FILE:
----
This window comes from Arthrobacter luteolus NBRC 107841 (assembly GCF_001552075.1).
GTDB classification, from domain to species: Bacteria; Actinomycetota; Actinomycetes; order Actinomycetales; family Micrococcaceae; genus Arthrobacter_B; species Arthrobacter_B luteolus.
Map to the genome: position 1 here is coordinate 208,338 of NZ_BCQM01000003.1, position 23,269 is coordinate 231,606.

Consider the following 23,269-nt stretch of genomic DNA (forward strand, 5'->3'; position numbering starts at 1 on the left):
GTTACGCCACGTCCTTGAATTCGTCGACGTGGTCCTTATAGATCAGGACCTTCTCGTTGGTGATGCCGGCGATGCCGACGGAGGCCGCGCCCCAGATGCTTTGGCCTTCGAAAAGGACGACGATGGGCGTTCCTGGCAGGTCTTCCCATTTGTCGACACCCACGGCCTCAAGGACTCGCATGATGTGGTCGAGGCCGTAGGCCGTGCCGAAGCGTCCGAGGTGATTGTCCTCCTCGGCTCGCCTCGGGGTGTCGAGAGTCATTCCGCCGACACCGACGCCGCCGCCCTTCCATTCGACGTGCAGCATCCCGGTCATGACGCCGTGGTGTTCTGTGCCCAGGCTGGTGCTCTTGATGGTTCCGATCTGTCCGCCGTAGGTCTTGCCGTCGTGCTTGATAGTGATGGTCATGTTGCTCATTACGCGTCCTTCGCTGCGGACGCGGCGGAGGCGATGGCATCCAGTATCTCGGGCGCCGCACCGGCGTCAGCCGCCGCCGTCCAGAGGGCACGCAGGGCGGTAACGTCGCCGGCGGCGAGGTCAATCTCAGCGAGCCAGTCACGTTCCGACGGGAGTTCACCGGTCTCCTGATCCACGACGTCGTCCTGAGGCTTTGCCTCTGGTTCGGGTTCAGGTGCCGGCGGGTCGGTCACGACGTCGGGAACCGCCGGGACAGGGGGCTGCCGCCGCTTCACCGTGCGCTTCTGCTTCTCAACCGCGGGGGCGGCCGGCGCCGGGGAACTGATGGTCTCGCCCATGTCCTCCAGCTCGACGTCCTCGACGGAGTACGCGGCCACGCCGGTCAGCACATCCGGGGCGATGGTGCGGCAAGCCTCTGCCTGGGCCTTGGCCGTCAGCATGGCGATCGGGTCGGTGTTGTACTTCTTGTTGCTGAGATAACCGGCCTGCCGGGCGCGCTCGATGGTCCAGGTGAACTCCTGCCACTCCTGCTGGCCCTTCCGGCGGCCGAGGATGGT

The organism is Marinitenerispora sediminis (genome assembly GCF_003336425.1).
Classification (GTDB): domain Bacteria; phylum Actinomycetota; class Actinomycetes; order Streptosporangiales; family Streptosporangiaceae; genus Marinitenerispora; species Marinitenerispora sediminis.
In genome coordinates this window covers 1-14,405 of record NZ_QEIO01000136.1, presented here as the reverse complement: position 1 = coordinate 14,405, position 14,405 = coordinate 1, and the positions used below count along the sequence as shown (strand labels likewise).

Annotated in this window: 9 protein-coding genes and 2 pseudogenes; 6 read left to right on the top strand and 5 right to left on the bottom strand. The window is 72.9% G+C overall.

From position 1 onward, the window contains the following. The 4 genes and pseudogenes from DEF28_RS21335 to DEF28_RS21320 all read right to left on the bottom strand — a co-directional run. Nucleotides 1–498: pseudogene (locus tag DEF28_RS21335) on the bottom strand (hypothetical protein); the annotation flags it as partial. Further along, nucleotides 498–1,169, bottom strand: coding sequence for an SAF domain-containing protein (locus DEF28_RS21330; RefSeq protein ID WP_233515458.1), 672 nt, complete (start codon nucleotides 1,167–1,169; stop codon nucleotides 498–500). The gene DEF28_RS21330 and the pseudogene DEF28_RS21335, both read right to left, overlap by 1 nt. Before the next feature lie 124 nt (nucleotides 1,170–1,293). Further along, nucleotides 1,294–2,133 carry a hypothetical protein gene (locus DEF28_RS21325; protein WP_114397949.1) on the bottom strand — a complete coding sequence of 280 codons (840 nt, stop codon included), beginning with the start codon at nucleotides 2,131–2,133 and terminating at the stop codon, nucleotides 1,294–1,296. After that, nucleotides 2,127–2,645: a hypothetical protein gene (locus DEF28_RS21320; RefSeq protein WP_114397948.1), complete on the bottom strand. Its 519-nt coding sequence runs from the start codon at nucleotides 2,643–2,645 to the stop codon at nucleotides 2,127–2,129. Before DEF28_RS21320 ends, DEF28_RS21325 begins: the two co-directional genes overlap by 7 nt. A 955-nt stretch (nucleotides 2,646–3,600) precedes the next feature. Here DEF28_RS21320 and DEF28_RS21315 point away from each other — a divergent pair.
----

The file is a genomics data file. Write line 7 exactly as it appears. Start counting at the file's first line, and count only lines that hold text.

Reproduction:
Classification (GTDB): domain Bacteria; phylum Actinomycetota; class Actinomycetes; order Streptosporangiales; family Streptosporangiaceae; genus Marinitenerispora; species Marinitenerispora sediminis.